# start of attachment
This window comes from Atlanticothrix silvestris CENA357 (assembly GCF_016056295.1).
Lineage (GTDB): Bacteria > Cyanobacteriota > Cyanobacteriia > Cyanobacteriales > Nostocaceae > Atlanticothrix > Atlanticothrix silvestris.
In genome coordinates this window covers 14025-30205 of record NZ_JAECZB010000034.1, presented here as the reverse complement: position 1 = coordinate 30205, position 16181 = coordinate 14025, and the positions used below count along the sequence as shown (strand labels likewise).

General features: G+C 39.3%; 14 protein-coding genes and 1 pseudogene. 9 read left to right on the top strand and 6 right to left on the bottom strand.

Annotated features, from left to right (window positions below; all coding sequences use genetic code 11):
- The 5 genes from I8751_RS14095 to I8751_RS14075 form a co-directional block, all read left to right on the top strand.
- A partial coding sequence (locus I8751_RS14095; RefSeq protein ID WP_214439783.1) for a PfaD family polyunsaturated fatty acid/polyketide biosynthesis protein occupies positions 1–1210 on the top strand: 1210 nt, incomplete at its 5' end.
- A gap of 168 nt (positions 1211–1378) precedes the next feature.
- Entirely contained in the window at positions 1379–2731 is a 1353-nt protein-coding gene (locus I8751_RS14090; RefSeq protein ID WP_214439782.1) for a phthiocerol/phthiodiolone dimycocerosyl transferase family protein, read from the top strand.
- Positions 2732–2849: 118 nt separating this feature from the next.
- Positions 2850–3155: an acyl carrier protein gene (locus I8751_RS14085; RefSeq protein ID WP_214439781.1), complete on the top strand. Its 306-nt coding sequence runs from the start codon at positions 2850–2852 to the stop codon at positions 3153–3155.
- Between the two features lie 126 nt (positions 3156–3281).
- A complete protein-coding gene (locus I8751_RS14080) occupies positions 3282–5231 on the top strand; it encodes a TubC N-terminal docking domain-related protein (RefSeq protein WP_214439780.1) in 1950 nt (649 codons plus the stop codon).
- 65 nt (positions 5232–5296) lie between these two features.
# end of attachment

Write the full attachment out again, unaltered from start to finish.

This window comes from Atlanticothrix silvestris CENA357 (assembly GCF_016056295.1).
Lineage (GTDB): Bacteria > Cyanobacteriota > Cyanobacteriia > Cyanobacteriales > Nostocaceae > Atlanticothrix > Atlanticothrix silvestris.
In genome coordinates this window covers 14025-30205 of record NZ_JAECZB010000034.1, presented here as the reverse complement: position 1 = coordinate 30205, position 16181 = coordinate 14025, and the positions used below count along the sequence as shown (strand labels likewise).

General features: G+C 39.3%; 14 protein-coding genes and 1 pseudogene. 9 read left to right on the top strand and 6 right to left on the bottom strand.

Annotated features, from left to right (window positions below; all coding sequences use genetic code 11):
- The 5 genes from I8751_RS14095 to I8751_RS14075 form a co-directional block, all read left to right on the top strand.
- A partial coding sequence (locus I8751_RS14095; RefSeq protein ID WP_214439783.1) for a PfaD family polyunsaturated fatty acid/polyketide biosynthesis protein occupies positions 1–1210 on the top strand: 1210 nt, incomplete at its 5' end.
- A gap of 168 nt (positions 1211–1378) precedes the next feature.
- Entirely contained in the window at positions 1379–2731 is a 1353-nt protein-coding gene (locus I8751_RS14090; RefSeq protein ID WP_214439782.1) for a phthiocerol/phthiodiolone dimycocerosyl transferase family protein, read from the top strand.
- Positions 2732–2849: 118 nt separating this feature from the next.
- Positions 2850–3155: an acyl carrier protein gene (locus I8751_RS14085; RefSeq protein ID WP_214439781.1), complete on the top strand. Its 306-nt coding sequence runs from the start codon at positions 2850–2852 to the stop codon at positions 3153–3155.
- Between the two features lie 126 nt (positions 3156–3281).
- A complete protein-coding gene (locus I8751_RS14080) occupies positions 3282–5231 on the top strand; it encodes a TubC N-terminal docking domain-related protein (RefSeq protein WP_214439780.1) in 1950 nt (649 codons plus the stop codon).
- 65 nt (positions 5232–5296) lie between these two features.